Stopgap? We don't need no stinking stopgap.
We need a budget, a full-on, long-term, no-tricks budget. And we don't think lawmakers – or voters – should put up with a proposal that stops short of that.
Passage of a stopgap measure would provide a portion of the state's yearly funding for social service providers and schools – "essential services." Republican senators plan to introduce such legislation when they return to session Wednesday, PennLive's Christian Alexandersenreported.
On the surface, we appreciate that Republican lawmakers are attempting to do something in light of the budget impasse, which is nearing 80 days. We assume that both sides are quite frustrated by a lack of apparent progress. And we are well aware that is was Gov. Tom Wolf, by choosing to veto the entire Republican-approved budget earlier this summer instead of using his line-item powers, who caused this situation.
We realize that as we call for a rejection of a stopgap budget, it makes it sound as though we are rejecting compromise, and we are rejecting money for essential services, agencies and schools that need it. On the second point, you would be right. It's unfortunate that these groups continue to be the most affected pawn in this budget game, and we are sensitive to the fact that without a budget being approved, they will struggle.
However, what urgency would there be to pass a full budget with a stopgap measure in place?
We are not rejecting compromise. In fact, rejecting a stopgap budget is a call for more compromise. With a stopgap measure in place, this impasse could drag on for many more months without compromise because there would be fewer reasons to do so – namely, groups complaining about a lack of funds.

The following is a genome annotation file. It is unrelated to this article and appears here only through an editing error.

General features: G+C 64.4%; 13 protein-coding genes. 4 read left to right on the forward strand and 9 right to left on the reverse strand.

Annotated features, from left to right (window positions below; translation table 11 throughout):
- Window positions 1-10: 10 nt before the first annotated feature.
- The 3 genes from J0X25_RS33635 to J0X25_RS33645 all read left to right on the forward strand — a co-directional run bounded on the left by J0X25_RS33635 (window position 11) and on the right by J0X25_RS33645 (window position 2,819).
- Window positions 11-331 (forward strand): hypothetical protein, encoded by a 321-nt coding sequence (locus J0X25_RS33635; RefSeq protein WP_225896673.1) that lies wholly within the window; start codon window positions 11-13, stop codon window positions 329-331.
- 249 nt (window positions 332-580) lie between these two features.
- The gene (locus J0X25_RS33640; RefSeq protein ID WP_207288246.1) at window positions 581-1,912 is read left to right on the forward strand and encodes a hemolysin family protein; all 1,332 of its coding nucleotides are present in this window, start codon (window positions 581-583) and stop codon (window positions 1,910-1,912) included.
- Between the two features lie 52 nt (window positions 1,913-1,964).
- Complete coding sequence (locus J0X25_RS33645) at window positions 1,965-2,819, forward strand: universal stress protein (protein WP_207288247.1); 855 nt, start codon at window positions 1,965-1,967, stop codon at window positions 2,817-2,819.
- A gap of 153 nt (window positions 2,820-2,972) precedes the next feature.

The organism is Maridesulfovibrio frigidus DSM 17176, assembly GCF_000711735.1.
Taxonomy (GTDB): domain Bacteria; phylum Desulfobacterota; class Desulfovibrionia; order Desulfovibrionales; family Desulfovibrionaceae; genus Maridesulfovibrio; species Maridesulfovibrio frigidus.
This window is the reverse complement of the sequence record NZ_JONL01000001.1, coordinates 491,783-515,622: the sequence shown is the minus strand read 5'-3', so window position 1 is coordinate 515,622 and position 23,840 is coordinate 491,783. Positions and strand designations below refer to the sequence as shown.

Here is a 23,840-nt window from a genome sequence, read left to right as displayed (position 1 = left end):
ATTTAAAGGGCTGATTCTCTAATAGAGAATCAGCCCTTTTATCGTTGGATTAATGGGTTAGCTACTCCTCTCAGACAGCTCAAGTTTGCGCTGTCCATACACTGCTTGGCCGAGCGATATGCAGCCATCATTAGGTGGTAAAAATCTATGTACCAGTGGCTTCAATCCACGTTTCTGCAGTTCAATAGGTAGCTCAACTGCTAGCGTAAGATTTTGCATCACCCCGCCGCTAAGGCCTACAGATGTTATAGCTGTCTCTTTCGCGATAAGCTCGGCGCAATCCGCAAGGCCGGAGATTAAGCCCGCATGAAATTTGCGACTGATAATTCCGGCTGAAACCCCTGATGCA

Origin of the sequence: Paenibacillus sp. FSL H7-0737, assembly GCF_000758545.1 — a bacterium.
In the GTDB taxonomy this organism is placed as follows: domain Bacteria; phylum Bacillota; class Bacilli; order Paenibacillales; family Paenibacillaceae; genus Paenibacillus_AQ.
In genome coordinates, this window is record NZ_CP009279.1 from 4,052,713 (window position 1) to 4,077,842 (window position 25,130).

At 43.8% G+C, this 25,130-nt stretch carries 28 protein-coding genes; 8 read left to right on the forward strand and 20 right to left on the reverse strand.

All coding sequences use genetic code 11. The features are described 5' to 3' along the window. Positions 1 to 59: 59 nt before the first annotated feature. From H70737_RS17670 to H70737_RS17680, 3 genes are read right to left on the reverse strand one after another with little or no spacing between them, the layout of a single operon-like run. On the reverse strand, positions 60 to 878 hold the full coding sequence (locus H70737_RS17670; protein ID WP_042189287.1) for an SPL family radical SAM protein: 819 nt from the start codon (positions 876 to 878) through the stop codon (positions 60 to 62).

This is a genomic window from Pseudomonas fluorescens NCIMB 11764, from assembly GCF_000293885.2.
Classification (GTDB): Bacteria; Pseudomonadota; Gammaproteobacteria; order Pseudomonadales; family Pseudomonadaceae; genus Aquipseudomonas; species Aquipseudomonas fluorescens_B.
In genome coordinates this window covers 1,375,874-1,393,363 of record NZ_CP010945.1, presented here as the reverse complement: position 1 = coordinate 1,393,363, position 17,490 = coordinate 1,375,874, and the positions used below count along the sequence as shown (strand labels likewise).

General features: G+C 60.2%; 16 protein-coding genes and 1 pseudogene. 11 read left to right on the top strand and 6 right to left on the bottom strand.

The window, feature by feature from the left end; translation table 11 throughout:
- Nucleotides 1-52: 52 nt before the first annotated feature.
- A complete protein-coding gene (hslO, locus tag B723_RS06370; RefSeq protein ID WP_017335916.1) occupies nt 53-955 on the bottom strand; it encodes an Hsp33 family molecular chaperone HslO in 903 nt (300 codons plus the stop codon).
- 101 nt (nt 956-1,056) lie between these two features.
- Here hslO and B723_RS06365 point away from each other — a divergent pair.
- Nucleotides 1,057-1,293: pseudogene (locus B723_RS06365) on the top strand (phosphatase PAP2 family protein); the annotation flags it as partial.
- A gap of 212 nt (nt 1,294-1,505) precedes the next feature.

Politically, the Republicans are in good position because they can approve a stopgap measure and put Wolf in position to – once again – stand in the way of agencies and schools getting their money. Don't think they don't know that. If they pass a stopgap budget, they have the high ground again. They can tell everyone that they initially passed a full budget and Wolf rejected it. Then they passed a stopgap measure, and Wolf ... well, we aren't sure what he would do, and he's not tipping his hand.
Regardless of what Wolf does with that piece of legislation, however, Republicans win. If he signs it, then they have led the governor to approve what they brought forth. If he rejects it ... heaven forbid, Republicans can say, he has done it again and stood in the way of funds for those who need it.
We know this will fall on deaf ears: But please, Republican senators, don't bring forth a stopgap budget this week. It's not the answer to Pennsylvania's budget impasse. Even bringing it up for a vote is a bad idea. Refocus that energy on a full budget agreement.
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